So what the reader concludes is that Tenth is too big, too important, too historic to fail. Its pastors and elders are too rich, too proud, too recognized. So here is the present situation.

On top of the G.R.A.C.E. Report, the sexual sins of Tenth’s senior minister have brought down even more ridicule on Tenth Presbyterian Church, to the point that ignominy now rains down and spreads to Tenth’s presbytery and denomination. Less than a handful of Presbyterian churches in the country have the reputation and respect Tenth has enjoyed since the faithful ministry of Donald Gray Barnhouse, my own father’s pastor when he was a child. Barnhouse was one of the fathers of Reformed Evangelicalism of the twentieth century, but now it is painfully obvious his children have not honored their father.

Straightforward discipline of Tenth’s pastors and elders now required

If one is familiar with church discipline under any Presbyterian book of church order—any at all—the proper actions to be taken at this time are few and simple.

Session must resign

First, the Session of Tenth Presbyterian Church must resign. All of them. They have presided over more than a quarter-century of betrayal of their sheep. G.R.A.C.E. relates reports of sexual abuse of various parties connected to the church. Although not all the accounts are credible, but there is more than enough confirmed that the subjects of G.R.A.C.E.’s Report should be hanging their heads in shame. Were they honorable, these officers would have turned in their resignation the very day the Report was issued.

Some will protest that not every elder has failed, and of course that’s true. Not every member of Aachan’s family (Joshua 7:1-24; 22:20) was responsible for hiding the treasure under the floor of the tent, but God judged and punished them all. Most Reformed believers understand the centrality of corporate responsibility in God’s economy, starting with the federal headship of Adam. So yes, all of them should resign. They all share the shame and guilt whether or not they were equally to blame.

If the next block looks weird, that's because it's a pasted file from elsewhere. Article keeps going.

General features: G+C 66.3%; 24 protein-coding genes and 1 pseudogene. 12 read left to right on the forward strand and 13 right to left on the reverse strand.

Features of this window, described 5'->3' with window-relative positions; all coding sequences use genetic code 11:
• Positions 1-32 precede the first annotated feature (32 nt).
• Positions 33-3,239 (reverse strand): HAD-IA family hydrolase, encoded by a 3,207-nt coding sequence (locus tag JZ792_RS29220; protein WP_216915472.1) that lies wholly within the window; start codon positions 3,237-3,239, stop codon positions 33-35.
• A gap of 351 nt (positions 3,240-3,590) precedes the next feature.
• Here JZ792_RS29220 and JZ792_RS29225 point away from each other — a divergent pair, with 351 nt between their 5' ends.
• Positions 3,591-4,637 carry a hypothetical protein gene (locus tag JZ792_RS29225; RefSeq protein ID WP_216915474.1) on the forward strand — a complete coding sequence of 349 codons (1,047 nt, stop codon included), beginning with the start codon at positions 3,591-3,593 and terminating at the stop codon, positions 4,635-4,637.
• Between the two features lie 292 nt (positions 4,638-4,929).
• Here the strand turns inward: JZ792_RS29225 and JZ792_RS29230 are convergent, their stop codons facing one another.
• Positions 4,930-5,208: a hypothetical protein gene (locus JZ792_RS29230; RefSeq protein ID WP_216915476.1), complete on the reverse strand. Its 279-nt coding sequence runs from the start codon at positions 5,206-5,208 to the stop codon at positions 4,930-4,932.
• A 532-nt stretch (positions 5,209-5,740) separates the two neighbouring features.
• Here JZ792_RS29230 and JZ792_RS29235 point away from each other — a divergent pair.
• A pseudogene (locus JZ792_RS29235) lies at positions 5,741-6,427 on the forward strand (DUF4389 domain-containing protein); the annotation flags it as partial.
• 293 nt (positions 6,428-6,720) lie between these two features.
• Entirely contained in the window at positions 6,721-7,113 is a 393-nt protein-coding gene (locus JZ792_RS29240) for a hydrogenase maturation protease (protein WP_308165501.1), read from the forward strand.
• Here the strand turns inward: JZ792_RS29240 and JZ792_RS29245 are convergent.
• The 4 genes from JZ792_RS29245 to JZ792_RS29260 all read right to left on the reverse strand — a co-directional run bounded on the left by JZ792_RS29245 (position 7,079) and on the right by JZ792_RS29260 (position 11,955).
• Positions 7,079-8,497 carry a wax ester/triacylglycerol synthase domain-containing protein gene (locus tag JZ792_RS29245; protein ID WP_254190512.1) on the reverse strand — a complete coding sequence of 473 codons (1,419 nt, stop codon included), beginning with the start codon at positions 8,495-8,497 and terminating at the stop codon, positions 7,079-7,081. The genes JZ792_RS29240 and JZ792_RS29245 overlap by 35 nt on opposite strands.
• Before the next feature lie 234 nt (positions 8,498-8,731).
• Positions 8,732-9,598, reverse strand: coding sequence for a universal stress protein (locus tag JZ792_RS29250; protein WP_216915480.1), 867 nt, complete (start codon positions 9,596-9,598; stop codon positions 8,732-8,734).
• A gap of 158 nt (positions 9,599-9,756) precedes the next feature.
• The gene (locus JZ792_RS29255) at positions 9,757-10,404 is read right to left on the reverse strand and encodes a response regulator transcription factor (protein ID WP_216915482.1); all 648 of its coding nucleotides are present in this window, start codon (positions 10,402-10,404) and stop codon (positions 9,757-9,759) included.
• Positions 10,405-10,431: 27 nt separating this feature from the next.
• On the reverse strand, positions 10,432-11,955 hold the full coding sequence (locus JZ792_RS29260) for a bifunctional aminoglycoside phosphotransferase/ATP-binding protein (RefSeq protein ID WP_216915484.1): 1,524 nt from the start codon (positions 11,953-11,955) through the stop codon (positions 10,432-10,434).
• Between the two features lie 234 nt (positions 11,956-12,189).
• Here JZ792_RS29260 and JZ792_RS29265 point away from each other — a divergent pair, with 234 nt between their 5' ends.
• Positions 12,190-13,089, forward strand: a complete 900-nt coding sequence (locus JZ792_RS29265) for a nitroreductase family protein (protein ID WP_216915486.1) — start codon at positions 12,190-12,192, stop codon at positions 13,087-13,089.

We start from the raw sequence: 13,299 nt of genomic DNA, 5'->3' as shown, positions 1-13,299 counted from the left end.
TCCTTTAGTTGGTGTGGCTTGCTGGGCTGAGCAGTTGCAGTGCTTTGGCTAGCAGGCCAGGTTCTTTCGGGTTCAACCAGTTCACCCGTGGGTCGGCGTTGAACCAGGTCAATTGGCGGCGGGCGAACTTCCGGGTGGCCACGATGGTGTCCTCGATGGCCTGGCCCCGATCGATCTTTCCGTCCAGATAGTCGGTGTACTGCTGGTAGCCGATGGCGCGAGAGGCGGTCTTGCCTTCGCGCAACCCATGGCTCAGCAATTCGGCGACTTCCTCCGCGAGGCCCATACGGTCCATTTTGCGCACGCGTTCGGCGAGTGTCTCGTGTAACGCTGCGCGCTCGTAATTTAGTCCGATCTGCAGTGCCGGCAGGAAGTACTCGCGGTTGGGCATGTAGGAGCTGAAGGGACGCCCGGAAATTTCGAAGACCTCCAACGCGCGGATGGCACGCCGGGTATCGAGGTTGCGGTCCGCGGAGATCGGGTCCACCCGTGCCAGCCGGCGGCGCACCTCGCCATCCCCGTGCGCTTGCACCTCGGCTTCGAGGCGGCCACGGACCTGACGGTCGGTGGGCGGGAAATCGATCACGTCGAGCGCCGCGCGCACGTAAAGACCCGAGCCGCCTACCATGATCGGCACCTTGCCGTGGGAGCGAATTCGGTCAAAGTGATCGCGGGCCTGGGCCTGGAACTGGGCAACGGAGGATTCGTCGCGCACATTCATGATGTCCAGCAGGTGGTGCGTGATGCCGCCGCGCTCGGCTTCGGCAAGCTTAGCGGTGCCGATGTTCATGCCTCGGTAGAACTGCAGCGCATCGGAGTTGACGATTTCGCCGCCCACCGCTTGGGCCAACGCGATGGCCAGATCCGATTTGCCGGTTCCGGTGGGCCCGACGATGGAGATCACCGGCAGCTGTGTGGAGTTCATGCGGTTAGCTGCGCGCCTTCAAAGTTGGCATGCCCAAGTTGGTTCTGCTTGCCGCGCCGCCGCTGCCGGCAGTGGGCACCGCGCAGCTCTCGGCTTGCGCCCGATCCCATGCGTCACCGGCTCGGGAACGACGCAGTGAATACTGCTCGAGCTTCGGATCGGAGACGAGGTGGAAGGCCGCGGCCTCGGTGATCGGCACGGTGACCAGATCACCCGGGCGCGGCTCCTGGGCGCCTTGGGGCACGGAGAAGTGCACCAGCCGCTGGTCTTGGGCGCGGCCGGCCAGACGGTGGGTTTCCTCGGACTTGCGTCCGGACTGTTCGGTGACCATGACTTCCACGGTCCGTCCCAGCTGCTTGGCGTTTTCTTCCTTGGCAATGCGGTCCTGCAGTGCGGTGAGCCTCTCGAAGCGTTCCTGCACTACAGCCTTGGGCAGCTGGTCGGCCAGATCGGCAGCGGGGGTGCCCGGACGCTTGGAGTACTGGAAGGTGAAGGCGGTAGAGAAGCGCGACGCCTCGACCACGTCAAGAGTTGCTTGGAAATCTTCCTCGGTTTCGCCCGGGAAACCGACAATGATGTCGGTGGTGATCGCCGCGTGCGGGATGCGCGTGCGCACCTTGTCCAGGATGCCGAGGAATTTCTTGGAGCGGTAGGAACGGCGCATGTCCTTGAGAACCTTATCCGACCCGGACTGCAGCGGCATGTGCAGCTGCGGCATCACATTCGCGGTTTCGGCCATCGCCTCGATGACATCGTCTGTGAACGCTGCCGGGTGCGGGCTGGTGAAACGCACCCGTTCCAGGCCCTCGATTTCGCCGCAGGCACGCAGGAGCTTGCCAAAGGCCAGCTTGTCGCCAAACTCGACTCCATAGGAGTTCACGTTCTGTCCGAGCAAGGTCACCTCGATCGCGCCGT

Philadelphia Presbytery must discipline members’ sins reported in G.R.A.C.E. Report

Second, Philadelphia Presbytery should appoint a commission (not a committee nor task force) to examine the Report carefully, looking for teaching elders whose failures were recounted there and today remain members of Philadelphia Presbytery. These men should be called in to the Commission to be questioned as to whether they agree with the sins and crimes they are reported to have committed by the Report? These men should also be questioned whether there are other sins not contained in the Report they would now like to confess?